The alarm went off and it was still dark. But off I went down our road, yelling at God.

Turn on a busy road, and I notice how much busier it is at 6am during the week than on the weekend. I felt thankful I was out in the fresh air and not on my way to work. But I quickly shoved that thankfulness away and went back to yelling.

Then I came up on our town cemetery and saw this…

…and was quickly reminded at how awesome God is. Awe-some. And then a song from our last church service popped into my head. “Our God is bigger, our God is stronger, God you are higher than any other.”

God was so much bigger than my little problems. If he can make the sky look like this, if he can raise the sun every morning, He can heal my heart.

But the anger and hurt wasn’t fully gone. I kept walking. I switched from yelling to pouring out my heart. Then He told me “it’s not about you, it’s about me”. My prayer has been that God will use me to reach others, to help others. It’s why I started this blog. But I needed that reminder that’s it’s not about me. It’s about Him.

And then I turned a corner, literally and figuratively. And saw this…

Down a long, broken road, there was God. I was walking through my day, looking down at my feet and the cracks below them. So focused on the little things, the things that weren’t going the way I wanted them to. But the whole time I needed to lift my eyes and see this majesty.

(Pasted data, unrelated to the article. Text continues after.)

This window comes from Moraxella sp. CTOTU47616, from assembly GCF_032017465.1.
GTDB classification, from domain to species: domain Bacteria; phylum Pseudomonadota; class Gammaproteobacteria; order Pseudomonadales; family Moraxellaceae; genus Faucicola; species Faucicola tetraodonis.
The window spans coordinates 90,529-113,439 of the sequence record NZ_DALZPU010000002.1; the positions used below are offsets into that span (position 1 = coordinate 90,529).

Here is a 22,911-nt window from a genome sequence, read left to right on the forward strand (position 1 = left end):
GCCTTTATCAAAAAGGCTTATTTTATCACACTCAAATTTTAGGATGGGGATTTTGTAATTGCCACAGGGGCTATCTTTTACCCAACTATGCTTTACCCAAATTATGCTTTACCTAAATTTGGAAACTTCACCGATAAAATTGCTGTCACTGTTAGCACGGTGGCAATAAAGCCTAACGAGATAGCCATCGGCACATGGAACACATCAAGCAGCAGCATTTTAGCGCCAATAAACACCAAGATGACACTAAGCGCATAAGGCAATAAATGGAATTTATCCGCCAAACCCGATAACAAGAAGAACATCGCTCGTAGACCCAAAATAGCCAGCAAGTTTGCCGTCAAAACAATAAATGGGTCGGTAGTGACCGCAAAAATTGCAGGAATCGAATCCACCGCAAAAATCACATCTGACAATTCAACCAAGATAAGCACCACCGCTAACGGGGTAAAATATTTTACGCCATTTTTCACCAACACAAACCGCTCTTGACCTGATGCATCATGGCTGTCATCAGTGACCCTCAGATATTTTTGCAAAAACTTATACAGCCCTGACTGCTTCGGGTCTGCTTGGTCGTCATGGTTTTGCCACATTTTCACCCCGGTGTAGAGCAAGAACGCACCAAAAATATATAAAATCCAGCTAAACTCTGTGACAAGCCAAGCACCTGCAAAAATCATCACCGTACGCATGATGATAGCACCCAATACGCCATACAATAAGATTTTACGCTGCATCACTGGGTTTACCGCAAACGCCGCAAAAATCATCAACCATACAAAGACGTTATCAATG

From that moment of the walk, my heart was filled with gratitude.

I came back by the cemetery I passed an hour prior, and all was clear. And crisp. No more darkness.

And I felt peace.

The last mile home, my life verse came to mind. “Have I not commanded you? Be strong and courageous. Do not be afraid. Do not be discouraged. For the Lord your God is with you wherever you go.” (Joshua 1:9)


How America Gives (hint, Massachusetts needs to step it up)

Yesterday, my friend* passed along the article New England: The Least Charitable Part of the Entire Country (by Dave Eisenberg), based on The Chronicle of Philanthropy’s How America Gives Report.

New England: The Least Charitable Part of the Country

(Image source

But check out Chronicle of Philanthropy, How America Gives for the interactive version.)